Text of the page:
Three-Star Transplant

Three-Star Transplant

OPENING TEAM: Guy Savoy (center) oversees a crew of 60 employees at his 75-seat restaurant at Caesars Palace.

PRIME CUT: Savoy's handsome take on beef tenderloin—a $70 entree.

DIG IN: The crispy sea bass with delicate spices (Below), Franck Savoy oversees operations at his father's new restaurant at Caesars Palace.

A DIFFERENT DESIGN: High ceilings suggest that patrons have entered a temple of fine dining.


No, he's not the first big-deal French chef to set up shop in Las Vegas. But Guy Savoy is the only one to attempt what some say is the impossible: replicate the three-Michelin-star dining experience he presents in Paris at a restaurant located 5,000 miles away in the middle of the Nevada desert. The interior, the kitchen, the management, the menu, the look, the feel—all of it is meant to be the identical to Savoy's flagship restaurant at 18 Rue Troyon in Paris.

This continent-hopping exercise would be a daunting challenge for any chef, no matter how accomplished. Yet those who've dined at Restaurant Guy Savoy since it opened in late May on the second floor of the new Augustus Tower at Caesars Palace say the 52-year-old chef has pulled it off.

Savoy, who operates five restaurants in Paris, had other concepts to pick from. Why did he go with the one that would be the hardest to reproduce? That's what Caesars wanted: a clone of the world-renowned Restaurant Guy Savoy. Their deal gave Savoy the financial wherewithal to build an evenbetter version in Las Vegas. But there were other risks.

For one thing, Savoy knew he'd be going head-tohead with fellow three-Michelin-star chefs Alain Ducasse and Joel Robuchon. At Mix, located on the 64th floor of the Mandalay Bay, Ducasse went with a greatest-hits concept that featured popular menu items from his other concepts. Robuchon's deal at the MGM Grand was a two-fer: Joel Robuchon at the Mansion, Robuchon's comeback in fine dining after he gave up on that genre back in 1998; and the more casual L'Atelier de Joel Robuchon elsewhere on the property.

Savoy went in a different direction. To design his restaurant, he brought in Jean-Michel Wilmotte, who did the original Restaurant Guy Savoy in Paris (not to mention the new Louvre). And he tapped family members to run the place. The general manager is Franck Savoy, Guy's son, who has previously operated two other Guy Savoy restaurants in Paris. Franck's wife Laura, who directed marketing and sales for Savoy's Paris restaurants, now handles those duties plus private dining sales in Las Vegas.

Franck and Laura Savoy came to Las Vegas a year before the restaurant's opening to make sure that everything that went into the Caesars Palace venture reflected the chef's intentions. That meant the best people and the best products, no substitutes allowed.

Showing up a little later were members of Guy Savoy's culinary family. Damien Dulas (Guy Savoy's right-hand man at Guy Savoy Paris) is chef de cuisine in Las Vegas. Two other key players from Guy Savoy's Paris team, chefs Williams Caussimon and Laurent Soliveres, will commute between France and Las Vegas. Their job is to ensure that the Las Vegas Guy Savoy culinary experience always reflects the current Paris Guy Savoy experience.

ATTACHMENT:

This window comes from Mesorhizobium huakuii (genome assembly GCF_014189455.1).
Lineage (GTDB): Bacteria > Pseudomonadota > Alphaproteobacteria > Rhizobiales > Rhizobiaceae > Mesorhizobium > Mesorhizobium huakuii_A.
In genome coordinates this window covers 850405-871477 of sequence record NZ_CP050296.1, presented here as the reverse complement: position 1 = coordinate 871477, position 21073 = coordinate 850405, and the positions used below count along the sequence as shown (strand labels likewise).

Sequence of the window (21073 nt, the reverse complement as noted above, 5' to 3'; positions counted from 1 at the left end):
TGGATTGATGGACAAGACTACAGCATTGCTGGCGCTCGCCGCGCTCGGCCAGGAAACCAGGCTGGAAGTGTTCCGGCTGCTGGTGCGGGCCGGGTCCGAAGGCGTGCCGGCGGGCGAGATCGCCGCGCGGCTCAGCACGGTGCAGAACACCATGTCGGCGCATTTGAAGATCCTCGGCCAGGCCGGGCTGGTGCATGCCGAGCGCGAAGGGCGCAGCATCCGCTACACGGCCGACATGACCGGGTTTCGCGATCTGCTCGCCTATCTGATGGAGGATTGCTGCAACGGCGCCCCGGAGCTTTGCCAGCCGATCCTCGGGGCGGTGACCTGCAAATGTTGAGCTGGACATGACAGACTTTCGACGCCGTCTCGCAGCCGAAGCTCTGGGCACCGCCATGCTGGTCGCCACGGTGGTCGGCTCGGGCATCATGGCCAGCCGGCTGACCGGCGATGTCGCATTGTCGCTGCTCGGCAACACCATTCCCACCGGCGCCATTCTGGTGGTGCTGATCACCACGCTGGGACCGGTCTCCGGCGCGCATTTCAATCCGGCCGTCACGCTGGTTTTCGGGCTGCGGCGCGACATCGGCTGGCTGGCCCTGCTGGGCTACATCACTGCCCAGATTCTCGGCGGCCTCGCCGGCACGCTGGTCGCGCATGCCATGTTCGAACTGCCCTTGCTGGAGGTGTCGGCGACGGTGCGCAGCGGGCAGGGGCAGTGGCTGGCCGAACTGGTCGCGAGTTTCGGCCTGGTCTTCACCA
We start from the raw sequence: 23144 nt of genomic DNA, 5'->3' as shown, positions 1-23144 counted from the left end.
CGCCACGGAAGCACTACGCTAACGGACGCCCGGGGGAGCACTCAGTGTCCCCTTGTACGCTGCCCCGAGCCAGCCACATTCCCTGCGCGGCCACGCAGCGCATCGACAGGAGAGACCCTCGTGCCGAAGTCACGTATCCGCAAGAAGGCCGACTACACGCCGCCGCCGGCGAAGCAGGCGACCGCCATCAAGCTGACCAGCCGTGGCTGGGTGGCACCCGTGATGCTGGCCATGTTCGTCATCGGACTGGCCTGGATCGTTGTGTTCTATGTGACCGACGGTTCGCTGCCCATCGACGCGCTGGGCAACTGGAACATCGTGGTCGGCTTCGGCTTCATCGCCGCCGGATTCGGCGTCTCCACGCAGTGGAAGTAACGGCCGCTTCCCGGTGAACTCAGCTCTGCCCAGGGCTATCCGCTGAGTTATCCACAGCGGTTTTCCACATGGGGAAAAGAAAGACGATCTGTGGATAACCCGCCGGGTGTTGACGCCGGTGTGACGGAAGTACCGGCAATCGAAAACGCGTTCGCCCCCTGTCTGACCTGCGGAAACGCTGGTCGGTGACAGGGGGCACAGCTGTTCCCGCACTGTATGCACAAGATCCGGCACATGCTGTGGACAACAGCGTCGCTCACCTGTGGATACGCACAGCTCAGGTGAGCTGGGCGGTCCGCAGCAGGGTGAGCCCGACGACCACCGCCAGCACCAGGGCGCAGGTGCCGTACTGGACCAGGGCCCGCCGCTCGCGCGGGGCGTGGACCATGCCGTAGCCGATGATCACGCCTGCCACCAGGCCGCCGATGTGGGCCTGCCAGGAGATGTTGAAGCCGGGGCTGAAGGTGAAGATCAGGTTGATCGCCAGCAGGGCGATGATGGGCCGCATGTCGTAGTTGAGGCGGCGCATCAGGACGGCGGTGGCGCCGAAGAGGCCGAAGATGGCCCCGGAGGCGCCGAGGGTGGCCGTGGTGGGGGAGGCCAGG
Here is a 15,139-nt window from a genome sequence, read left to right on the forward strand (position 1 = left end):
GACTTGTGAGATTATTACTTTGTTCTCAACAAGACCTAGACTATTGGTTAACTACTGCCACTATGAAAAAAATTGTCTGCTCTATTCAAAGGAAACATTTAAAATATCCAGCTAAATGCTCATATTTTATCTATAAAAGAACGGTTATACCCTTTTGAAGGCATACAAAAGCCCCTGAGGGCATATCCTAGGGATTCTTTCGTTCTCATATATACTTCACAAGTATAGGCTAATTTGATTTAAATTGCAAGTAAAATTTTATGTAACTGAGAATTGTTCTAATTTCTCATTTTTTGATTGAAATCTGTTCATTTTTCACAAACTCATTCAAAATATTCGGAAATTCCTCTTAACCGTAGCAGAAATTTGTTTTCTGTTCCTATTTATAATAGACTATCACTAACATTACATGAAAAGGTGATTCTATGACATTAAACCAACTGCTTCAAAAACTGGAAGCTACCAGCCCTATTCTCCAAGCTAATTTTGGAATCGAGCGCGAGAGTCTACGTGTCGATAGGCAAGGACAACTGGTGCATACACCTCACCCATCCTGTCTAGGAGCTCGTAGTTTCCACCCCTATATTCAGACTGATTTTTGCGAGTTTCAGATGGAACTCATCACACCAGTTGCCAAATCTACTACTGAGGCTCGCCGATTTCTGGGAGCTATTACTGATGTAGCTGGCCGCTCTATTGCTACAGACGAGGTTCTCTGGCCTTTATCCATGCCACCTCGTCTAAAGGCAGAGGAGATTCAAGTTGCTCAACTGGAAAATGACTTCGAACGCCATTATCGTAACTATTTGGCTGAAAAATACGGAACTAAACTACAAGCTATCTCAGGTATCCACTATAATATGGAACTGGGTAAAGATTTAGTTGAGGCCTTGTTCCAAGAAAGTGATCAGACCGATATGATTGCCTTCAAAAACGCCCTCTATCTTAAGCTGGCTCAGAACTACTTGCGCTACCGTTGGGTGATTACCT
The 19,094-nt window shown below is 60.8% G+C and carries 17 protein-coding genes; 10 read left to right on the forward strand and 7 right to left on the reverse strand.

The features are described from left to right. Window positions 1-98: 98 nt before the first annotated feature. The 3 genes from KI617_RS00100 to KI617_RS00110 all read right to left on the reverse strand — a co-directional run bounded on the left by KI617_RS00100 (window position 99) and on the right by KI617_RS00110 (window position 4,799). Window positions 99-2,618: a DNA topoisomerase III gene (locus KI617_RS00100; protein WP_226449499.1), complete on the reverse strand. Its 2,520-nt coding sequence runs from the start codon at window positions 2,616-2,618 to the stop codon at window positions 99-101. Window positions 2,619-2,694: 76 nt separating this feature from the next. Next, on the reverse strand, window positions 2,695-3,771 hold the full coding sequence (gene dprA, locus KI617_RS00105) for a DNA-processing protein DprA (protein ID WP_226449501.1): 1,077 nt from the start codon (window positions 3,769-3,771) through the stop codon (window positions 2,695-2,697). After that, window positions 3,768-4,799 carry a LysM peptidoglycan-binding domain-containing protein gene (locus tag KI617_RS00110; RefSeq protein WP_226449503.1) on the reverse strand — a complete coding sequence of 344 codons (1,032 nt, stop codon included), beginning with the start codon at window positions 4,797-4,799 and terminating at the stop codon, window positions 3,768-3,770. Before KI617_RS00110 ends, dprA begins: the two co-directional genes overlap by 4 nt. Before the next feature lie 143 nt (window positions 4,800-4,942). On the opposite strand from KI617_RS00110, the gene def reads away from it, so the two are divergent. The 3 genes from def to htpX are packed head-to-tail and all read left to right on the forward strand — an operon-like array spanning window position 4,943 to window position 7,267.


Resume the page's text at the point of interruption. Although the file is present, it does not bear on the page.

This team—Guy Savoy says he'll be spending roughly 70 days a year in Las Vegas— works out of two kitchens, one for preparation, another for service. And their work load seems manageable. The 75-seat operation employs 60 full-time staffers, and the dining room schedule—5:30 p.m. to 10:30 p.m. Wednesday through Sunday—should prevent burnout. But still, how do they make money doing this?

Well, they probably don't. "If I wanted to make money in the U.S.," Savoy told the L. A. Times, "I would have opened a brasserie with 600 covers. Of course, we're doing a business here, but the notion of profitability was completely forgotten."

Translation: Caesars gave him a sweet contract and it's OK if the place just breaks even.

So what's on the menu? It's a 90 percent replica of the one at Restaurant Guy Savoy in Paris, with the 10 percent variation due to the non-availability of a few ingredients here in the U.S. The idea is to reproduce the three-star experience, and many items on the opening menu are exactly the ones you'd get if you went to Restaurant Guy Savoy in Paris.

Early returns from the critics indicate that the new restaurant approaches the three-star level. The prices certainly do. Starters include oysters in ice gelee ($40); blue fin tuna tartare "Toro and Maguro" with caviars, poached egg and scalding shellfish vinaigrette ($80); and artichoke and black truffle soup with toasted mushroom brioche and black truffle butter ($68).

The entree list offers crispy sea bass with delicate spices ($75) and roasted duckling with citrus-scented turnips ($110). It's $20 to sample the cheese cart, desserts go for $22 apiece and the 10-course tasting menu will set you back $290, plus any vintages you select from the 1,000-bottle wine wall.

Savoy's Parisian clientele— business people on expense accounts—could handle this level of pricing. Will the tourist crowds in Las Vegas sit still for it? Why not? For the closest thing you can get to the European three-star experience, it may turn out to be a bargain.